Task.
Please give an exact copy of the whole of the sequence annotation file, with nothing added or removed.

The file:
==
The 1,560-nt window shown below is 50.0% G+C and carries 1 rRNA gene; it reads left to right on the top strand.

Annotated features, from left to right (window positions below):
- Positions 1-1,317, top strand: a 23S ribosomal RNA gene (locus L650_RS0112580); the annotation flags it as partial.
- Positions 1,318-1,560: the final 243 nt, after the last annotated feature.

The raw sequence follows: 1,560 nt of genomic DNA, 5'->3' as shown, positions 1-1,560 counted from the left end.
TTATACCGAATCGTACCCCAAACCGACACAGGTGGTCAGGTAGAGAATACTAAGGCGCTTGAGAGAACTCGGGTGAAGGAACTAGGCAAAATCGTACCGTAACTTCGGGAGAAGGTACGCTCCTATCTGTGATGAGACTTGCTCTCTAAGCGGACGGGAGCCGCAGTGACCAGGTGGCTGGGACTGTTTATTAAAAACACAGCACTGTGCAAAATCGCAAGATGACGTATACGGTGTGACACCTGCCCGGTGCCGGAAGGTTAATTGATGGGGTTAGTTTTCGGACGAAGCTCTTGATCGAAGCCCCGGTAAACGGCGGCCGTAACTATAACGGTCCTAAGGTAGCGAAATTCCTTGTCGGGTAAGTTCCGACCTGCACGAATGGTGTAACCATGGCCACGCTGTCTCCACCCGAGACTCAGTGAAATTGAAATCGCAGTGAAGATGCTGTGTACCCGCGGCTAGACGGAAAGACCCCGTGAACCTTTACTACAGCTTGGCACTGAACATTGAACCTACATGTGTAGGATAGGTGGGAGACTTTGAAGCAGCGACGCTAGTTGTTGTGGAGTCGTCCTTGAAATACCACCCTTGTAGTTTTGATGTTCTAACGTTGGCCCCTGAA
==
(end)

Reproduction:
The 1,560-nt window shown below is 50.0% G+C and carries 1 rRNA gene; it reads left to right on the top strand.

Annotated features, from left to right (window positions below):
- Positions 1-1,317, top strand: a 23S ribosomal RNA gene (locus L650_RS0112580); the annotation flags it as partial.
- Positions 1,318-1,560: the final 243 nt, after the last annotated feature.

The raw sequence follows: 1,560 nt of genomic DNA, 5'->3' as shown, positions 1-1,560 counted from the left end.
TTATACCGAATCGTACCCCAAACCGACACAGGTGGTCAGGTAGAGAATACTAAGGCGCTTGAGAGAACTCGGGTGAAGGAACTAGGCAAAATCGTACCGTAACTTCGGGAGAAGGTACGCTCCTATCTGTGATGAGACTTGCTCTCTAAGCGGACGGGAGCCGCAGTGACCAGGTGGCTGGGACTGTTTATTAAAAACACAGCACTGTGCAAAATCGCAAGATGACGTATACGGTGTGACACCTGCCCGGTGCCGGAAGGTTAATTGATGGGGTTAGTTTTCGGACGAAGCTCTTGATCGAAGCCCCGGTAAACGGCGGCCGTAACTATAACGGTCCTAAGGTAGCGAAATTCCTTGTCGGGTAAGTTCCGACCTGCACGAATGGTGTAACCATGGCCACGCTGTCTCCACCCGAGACTCAGTGAAATTGAAATCGCAGTGAAGATGCTGTGTACCCGCGGCTAGACGGAAAGACCCCGTGAACCTTTACTACAGCTTGGCACTGAACATTGAACCTACATGTGTAGGATAGGTGGGAGACTTTGAAGCAGCGACGCTAGTTGTTGTGGAGTCGTCCTTGAAATACCACCCTTGTAGTTTTGATGTTCTAACGTTGGCCCCTGAA